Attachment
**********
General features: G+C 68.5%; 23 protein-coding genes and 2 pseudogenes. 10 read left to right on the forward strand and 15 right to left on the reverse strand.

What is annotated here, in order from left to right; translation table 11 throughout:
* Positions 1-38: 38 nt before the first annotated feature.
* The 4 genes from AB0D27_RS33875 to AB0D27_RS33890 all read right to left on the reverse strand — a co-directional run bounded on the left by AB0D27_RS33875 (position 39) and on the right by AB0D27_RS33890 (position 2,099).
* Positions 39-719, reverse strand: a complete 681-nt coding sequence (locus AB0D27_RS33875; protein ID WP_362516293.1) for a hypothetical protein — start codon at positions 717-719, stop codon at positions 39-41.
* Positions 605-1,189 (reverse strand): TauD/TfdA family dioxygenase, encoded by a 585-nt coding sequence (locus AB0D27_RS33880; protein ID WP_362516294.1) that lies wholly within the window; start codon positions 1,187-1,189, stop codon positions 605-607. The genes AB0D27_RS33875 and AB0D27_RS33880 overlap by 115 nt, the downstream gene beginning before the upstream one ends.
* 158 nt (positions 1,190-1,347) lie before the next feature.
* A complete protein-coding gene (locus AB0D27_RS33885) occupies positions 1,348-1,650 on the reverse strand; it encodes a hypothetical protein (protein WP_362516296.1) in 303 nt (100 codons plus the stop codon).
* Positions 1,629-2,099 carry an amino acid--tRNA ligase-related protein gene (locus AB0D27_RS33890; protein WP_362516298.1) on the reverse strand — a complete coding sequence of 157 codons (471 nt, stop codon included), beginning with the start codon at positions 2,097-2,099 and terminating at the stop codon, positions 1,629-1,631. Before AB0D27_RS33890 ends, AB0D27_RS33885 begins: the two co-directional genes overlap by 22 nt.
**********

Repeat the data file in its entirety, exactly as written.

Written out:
General features: G+C 68.5%; 23 protein-coding genes and 2 pseudogenes. 10 read left to right on the forward strand and 15 right to left on the reverse strand.

What is annotated here, in order from left to right; translation table 11 throughout:
* Positions 1-38: 38 nt before the first annotated feature.
* The 4 genes from AB0D27_RS33875 to AB0D27_RS33890 all read right to left on the reverse strand — a co-directional run bounded on the left by AB0D27_RS33875 (position 39) and on the right by AB0D27_RS33890 (position 2,099).
* Positions 39-719, reverse strand: a complete 681-nt coding sequence (locus AB0D27_RS33875; protein ID WP_362516293.1) for a hypothetical protein — start codon at positions 717-719, stop codon at positions 39-41.
* Positions 605-1,189 (reverse strand): TauD/TfdA family dioxygenase, encoded by a 585-nt coding sequence (locus AB0D27_RS33880; protein ID WP_362516294.1) that lies wholly within the window; start codon positions 1,187-1,189, stop codon positions 605-607. The genes AB0D27_RS33875 and AB0D27_RS33880 overlap by 115 nt, the downstream gene beginning before the upstream one ends.
* 158 nt (positions 1,190-1,347) lie before the next feature.
* A complete protein-coding gene (locus AB0D27_RS33885) occupies positions 1,348-1,650 on the reverse strand; it encodes a hypothetical protein (protein WP_362516296.1) in 303 nt (100 codons plus the stop codon).
* Positions 1,629-2,099 carry an amino acid--tRNA ligase-related protein gene (locus AB0D27_RS33890; protein WP_362516298.1) on the reverse strand — a complete coding sequence of 157 codons (471 nt, stop codon included), beginning with the start codon at positions 2,097-2,099 and terminating at the stop codon, positions 1,629-1,631. Before AB0D27_RS33890 ends, AB0D27_RS33885 begins: the two co-directional genes overlap by 22 nt.